“It’s going to take a bridge of enormous size to bridge the digital divide here in Baltimore,” said Chrissie Powell, Baltimore site director at Byte Back and a Coalition leader. “This Coalition is just that – a bridge of Baltimore’s frontline leaders in education, workforce development, skills training, and advocacy.”

With Baltimore under stay-at-home orders, increased digital access is more urgent than ever. Some of the Coalition’s members have been working to close the digital divide for decades, but this is the first time so many have united in such a clear way with cross-sector support.

“Baltimore’s Digital Equity Coalition was formed with lightning speed to urgently connect the disconnected,” said Kelly Hodge-Williams, director of PCs for People Baltimore and a Coalition leader. “Without digital access, you’re ultimately cut off from participation in society.”

“The issue of the digital divide is not new,” said Andrew Coy, executive director of the Digital Harbor Foundation and a Coalition leader. “What is new is the way in which all of us are coming together to organize for collective action. We must address this issue and do so in a way that is intentionally inclusive and deliberately diverse.”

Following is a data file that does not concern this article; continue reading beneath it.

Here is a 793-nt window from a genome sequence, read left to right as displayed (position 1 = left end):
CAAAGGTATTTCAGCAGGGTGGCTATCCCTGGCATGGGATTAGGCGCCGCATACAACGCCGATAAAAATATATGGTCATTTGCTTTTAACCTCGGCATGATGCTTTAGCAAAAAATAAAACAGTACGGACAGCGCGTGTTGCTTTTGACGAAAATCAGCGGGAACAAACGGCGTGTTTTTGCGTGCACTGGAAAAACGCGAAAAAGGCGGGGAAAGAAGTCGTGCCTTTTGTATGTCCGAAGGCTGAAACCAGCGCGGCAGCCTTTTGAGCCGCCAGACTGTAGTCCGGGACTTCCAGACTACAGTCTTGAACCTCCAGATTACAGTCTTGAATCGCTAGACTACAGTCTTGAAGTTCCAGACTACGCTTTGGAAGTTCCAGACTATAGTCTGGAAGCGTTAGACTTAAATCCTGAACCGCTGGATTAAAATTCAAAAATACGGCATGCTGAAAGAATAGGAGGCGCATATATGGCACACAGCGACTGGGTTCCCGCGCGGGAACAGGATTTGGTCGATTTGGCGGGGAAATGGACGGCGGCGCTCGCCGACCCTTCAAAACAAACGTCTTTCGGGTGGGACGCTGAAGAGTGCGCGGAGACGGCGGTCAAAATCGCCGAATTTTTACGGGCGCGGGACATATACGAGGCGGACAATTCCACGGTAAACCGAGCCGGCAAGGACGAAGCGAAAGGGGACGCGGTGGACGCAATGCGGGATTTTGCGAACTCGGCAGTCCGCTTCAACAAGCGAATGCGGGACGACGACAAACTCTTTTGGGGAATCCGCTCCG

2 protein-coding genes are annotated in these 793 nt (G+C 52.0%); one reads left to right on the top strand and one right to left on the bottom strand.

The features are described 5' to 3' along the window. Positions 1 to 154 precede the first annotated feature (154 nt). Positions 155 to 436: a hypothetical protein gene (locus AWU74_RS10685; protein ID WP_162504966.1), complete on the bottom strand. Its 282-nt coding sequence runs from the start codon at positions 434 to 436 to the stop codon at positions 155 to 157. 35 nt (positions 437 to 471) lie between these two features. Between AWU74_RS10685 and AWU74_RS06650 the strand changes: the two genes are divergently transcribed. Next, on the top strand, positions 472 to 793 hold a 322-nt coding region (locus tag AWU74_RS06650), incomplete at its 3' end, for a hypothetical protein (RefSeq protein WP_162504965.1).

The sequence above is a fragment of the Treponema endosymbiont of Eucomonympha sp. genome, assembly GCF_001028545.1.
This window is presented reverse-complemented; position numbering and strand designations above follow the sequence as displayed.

The Baltimore Digital Equity Coalition’s immediate goals address the city’s need for digital access and focus on key digital equity issues:

  • Internet Access: Bring home internet to 2,000 disconnected households and increase public Wi-Fi service in the next two months during COVID-19 shutdowns.